Every time I have to register to a website using a password, I grow more annoyed. Passwords were fine when you only had one, to log in to your corporate mainframe. But these days, computers are better at cracking passwords than humans at remembering them.
It only gets worse with the more sites you maintain profiles. You shouldn’t use the same password all over. If it was hacked, your entire online identity could be compromised. And nobody can remember good strong passwords for every site he visits. Password managers are no solution. You need to have them with you all the time. They are protected by a master password. So if an attacker can get hold of your database and your master password, which is easily attainable with a trojan, then good luck. He even gets a list of sites to visit.
OpenId and OAuth are a step in the right direction. In theory, you could maintain your identity with a central entity, and use it as a proxy to authenticate you. You have to choose that central entity that manages your identity well, as is can now track your every move. Hence, It would be best, if you could host it yourself. But it is usually still only protected by a password. Since you now only have to remember one, it’s easier to choose a strong one. But again, if an attacker gets hold of your password, he can impersonate you.
So, we need hardware based two factor authentication (something you have and something you know). For about one and a half years I’ve been using a CryptoStick for said two factor authentication. It works great for email, files, ssh, package signing, full disk and disk image encryption, but I couldn’t figure out so far how to use it for web authentication. They mention a service for a SmartCard backed OpenId. That would be just what I want, but I couldn’t figure out how to make it happen. Continue reading “We have been using passwords for too long”
My old netbook still runs, but it shows signs of senility. I have been thinking of a replacement for a while, but as it still worked, that was constantly postponed. When I first read about project sputnik, I thought this is great news and I want one. The device that followed looked very nice, but was a little bit over my budget. Only when the value of BitCoin rised to new hights, I ordered a Dell XPS13 developer edition. The dell representative told me that they don’t YET accept BitCoin for payment, but he was well aware of what it is. Apparently the device shipped from Asia. Since I didn’t know that, I waited eagerly and checked the status every day. After it was in delivery already three days after ordering, I didn’t understand why UPS didn’t even receive the box more than two weeks after that.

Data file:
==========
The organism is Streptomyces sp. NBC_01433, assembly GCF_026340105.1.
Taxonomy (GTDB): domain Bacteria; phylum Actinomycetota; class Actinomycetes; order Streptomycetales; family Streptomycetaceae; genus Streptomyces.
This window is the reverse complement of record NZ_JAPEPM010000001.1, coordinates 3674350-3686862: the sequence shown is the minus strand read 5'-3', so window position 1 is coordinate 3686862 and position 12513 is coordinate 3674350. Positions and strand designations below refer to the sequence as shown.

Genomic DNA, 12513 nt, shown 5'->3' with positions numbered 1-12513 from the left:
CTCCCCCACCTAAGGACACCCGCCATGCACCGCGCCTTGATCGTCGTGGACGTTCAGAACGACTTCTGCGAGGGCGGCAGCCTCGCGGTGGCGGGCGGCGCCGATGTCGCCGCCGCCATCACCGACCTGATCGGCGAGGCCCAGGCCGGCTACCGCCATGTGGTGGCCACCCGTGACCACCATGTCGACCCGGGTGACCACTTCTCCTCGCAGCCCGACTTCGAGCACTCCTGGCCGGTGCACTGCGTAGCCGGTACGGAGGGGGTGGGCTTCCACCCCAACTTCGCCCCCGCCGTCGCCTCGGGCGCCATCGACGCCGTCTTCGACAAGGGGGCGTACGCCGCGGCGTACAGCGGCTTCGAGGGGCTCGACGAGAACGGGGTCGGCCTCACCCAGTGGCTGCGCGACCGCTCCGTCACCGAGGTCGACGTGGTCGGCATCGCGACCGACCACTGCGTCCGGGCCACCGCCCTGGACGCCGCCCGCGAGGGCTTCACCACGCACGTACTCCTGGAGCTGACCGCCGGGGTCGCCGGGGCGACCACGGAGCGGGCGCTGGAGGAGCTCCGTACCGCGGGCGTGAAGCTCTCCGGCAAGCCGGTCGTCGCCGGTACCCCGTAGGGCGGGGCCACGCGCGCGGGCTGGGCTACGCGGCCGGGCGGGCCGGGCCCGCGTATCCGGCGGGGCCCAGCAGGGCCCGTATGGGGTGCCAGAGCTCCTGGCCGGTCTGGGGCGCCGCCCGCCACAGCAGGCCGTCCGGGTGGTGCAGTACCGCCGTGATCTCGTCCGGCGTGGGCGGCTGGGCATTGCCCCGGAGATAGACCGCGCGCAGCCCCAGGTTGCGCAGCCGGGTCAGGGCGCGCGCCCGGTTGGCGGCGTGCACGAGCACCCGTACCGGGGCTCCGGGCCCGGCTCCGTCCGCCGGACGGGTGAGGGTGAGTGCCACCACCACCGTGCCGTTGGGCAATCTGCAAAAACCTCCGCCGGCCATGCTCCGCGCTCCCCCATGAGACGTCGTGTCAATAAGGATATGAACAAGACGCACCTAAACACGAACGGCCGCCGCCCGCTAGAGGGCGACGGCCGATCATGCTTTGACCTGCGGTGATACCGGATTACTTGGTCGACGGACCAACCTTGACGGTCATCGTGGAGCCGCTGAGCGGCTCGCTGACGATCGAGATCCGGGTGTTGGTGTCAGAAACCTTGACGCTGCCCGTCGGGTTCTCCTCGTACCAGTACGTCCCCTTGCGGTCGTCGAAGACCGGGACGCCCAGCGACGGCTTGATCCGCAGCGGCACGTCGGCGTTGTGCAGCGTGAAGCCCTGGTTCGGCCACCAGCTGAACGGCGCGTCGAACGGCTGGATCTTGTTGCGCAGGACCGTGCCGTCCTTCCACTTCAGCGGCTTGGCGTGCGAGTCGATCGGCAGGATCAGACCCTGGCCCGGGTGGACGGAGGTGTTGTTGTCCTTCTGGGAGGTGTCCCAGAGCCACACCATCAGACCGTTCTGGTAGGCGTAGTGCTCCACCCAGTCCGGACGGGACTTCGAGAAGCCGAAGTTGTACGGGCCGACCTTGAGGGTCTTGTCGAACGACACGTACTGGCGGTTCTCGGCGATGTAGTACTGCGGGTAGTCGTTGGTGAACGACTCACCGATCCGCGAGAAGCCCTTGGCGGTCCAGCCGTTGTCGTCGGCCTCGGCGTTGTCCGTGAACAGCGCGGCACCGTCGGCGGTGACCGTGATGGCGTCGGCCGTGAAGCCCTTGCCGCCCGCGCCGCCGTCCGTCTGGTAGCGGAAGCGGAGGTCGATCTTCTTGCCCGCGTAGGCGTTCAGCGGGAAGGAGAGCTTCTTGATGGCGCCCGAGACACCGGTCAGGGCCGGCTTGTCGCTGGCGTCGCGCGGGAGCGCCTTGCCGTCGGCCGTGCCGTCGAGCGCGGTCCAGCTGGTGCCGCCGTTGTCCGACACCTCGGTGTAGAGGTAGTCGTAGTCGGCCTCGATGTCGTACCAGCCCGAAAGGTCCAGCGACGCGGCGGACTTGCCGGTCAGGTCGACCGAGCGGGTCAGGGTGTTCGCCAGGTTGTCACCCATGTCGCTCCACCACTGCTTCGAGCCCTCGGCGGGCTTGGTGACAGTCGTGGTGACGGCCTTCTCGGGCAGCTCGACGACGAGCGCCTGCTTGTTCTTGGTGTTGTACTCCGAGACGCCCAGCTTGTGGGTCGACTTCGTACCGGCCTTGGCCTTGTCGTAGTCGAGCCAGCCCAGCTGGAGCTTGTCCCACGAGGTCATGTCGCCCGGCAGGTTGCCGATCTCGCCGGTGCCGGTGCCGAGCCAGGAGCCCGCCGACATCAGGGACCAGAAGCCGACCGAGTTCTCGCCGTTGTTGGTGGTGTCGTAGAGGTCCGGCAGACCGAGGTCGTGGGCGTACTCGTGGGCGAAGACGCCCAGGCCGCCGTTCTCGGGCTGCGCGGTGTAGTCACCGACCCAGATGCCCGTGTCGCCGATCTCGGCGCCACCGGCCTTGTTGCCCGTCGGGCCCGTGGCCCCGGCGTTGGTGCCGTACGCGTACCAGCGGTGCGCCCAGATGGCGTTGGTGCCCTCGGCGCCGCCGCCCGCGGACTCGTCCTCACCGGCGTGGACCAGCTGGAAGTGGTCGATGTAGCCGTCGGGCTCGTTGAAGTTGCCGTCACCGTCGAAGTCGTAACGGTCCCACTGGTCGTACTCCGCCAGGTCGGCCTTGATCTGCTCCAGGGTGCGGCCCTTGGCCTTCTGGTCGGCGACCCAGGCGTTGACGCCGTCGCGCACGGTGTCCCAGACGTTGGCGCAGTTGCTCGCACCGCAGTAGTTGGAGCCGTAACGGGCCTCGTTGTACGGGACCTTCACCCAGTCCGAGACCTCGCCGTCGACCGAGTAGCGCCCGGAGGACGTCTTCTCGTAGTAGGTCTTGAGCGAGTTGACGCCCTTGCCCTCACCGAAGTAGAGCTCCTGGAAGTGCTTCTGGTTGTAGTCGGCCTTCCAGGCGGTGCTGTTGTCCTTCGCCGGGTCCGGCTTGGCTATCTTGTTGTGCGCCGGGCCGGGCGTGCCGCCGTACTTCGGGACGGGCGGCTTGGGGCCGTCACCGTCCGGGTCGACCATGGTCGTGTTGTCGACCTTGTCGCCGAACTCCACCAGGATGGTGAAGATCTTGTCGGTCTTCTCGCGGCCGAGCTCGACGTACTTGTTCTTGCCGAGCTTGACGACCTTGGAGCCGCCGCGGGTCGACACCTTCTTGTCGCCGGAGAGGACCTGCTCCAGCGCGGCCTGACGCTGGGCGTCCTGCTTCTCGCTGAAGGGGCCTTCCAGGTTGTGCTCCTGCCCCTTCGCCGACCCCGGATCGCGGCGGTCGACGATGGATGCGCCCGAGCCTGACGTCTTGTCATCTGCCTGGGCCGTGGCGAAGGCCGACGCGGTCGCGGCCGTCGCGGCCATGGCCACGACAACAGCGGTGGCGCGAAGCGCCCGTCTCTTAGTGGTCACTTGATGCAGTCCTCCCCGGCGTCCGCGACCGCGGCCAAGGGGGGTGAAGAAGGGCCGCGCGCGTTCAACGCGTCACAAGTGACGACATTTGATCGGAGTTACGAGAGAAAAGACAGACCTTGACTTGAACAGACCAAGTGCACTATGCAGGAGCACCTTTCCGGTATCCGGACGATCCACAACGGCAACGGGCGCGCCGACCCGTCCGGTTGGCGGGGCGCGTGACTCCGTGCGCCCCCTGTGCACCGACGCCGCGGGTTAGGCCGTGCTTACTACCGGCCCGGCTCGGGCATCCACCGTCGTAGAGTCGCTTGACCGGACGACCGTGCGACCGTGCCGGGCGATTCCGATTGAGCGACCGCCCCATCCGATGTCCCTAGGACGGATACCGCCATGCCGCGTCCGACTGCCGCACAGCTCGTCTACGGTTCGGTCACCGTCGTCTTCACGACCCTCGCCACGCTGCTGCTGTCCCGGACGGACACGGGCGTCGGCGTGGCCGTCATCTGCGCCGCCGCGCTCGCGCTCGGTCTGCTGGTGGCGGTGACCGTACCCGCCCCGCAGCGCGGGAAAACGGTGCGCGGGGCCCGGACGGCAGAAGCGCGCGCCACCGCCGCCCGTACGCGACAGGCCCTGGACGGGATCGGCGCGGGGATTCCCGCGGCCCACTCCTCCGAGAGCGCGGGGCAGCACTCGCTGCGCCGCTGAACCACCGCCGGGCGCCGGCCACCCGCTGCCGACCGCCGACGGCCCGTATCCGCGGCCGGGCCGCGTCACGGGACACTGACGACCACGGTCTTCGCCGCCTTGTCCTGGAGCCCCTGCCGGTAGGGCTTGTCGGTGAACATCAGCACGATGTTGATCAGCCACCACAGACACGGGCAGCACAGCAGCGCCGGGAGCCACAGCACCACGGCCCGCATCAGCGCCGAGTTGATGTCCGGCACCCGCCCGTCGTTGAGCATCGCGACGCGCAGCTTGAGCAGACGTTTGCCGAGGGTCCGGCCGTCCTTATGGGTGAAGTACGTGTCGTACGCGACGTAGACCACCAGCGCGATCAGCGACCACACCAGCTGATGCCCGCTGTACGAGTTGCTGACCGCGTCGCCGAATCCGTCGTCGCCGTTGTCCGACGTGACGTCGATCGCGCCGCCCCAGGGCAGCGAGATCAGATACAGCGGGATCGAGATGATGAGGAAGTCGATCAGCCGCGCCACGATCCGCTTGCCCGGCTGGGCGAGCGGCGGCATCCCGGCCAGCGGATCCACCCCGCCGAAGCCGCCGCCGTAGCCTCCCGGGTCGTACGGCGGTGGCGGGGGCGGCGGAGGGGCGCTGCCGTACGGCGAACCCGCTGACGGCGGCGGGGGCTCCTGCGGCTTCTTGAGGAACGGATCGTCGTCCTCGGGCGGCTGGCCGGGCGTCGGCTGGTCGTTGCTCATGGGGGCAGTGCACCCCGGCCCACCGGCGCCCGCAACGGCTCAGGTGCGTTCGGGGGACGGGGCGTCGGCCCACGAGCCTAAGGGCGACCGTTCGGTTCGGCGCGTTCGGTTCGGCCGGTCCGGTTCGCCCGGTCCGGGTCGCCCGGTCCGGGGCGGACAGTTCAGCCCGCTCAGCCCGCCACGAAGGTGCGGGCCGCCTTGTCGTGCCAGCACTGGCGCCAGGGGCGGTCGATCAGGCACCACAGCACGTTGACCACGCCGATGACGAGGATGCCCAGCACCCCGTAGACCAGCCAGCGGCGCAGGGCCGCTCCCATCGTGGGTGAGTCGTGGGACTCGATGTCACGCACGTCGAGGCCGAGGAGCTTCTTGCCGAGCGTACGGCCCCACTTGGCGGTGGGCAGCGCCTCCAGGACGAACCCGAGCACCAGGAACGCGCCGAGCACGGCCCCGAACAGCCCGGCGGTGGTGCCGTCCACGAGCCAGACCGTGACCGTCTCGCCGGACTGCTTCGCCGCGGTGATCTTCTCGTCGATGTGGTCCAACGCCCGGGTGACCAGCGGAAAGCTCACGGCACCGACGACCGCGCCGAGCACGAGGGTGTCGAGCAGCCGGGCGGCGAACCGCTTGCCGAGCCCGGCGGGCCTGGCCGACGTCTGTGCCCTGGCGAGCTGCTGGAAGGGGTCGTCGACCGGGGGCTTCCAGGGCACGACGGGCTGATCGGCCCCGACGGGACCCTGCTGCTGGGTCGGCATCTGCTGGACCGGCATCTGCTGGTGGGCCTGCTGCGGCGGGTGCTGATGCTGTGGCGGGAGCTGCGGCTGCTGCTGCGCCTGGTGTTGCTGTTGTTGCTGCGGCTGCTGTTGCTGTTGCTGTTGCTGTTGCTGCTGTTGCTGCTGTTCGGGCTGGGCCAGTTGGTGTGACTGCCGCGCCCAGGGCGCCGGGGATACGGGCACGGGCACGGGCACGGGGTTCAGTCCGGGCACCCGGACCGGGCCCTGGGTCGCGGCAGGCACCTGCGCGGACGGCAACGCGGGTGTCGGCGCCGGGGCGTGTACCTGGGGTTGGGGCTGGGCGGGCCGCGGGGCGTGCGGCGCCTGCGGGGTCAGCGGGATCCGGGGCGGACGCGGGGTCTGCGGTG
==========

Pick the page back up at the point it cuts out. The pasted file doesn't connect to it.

The device is really slick. I had no issues so far, not even with the graphics driver. That is also why I wanted this device that comes with ubuntu, and fully supports it. All the drivers are in the vanilla kernel. The graphics card drivers were always the culprit with my previous netbooks. They both had binary drivers when they came out, no 3D acceleration, and the situation degraded gradually. After the second OS upgrade I usually even lost 2D acceleration. Now that I have an ultrabook with a GPU that is apparently fully supported, I wanted to see how well the GPU performed. So I grabbed my very first OpenCL program to give it a try. I was glad to see, that the intel OpenCL driver was already packaged in the ubuntu repository, and that the 4400 GPU support was recently added. This situation is much better than when I started with OpenCL. But I soon realized that this GPU or it’s driver doesn’t support the kind of memory sharing that I used in the example. So, I had to slightly rewrite the host program, no big deal. On the other hand, it would support double precision floats which my geforce in the workstation doesn’t. But after that, I found out that this tiny ultrabook outperforms my five year old workstation by a big margin on CPU and GPU. And that is by using only a fraction of the power. Then I applied the same changes to my GPU accelerated ray tracer. The ultrabook ran the homework image in 15 minutes. So this one was a bit slower than the workstation.
In general, the experience with the XPS13DE is just great. Everything is so responsive, totally different than with the Atom based netbook. The only thing I would have ordered differently if I had a choice was a bigger SSD. Although I was lucky already, If I had ordered a month earlier, It would have come with 128 instead of the 256GB SSD.
The setup was about as follows:
- OS install with smart card backed full disk encryption
- setup smart card authentication for ssh
- checkout of my git home repo.
- software install with my setup script that adds ppa repositories and apt-get installs everything I need
- Checking out all source repositores (git and hg) that I usually work with that are not already submodules of my home repo
- integrate the plasma-desktop into unity so that I could still use the bitcoin plasmoids. But the experience with this integration was not so good, so I reverted that. I will look into writing a screenlet for gnome.
- syncing the git repos for photos and music. They are why I would have wished for a bigger SSD.
- syncing the BitCoin block chain
I’m grateful that the BitCoin price surge gave me the opportunity to “vote with my wallet“. Otherwise I would maybe ended up doing the same as last time: buying a cheaper model with a mediocre operating system that I don’t want. That would send the wrong signals, and reinforce the vicious circle. At least Dell has realized that people want good hardware with good linux support. Yes, people are willing to pay a premium for good hardware support for a free and open operating system.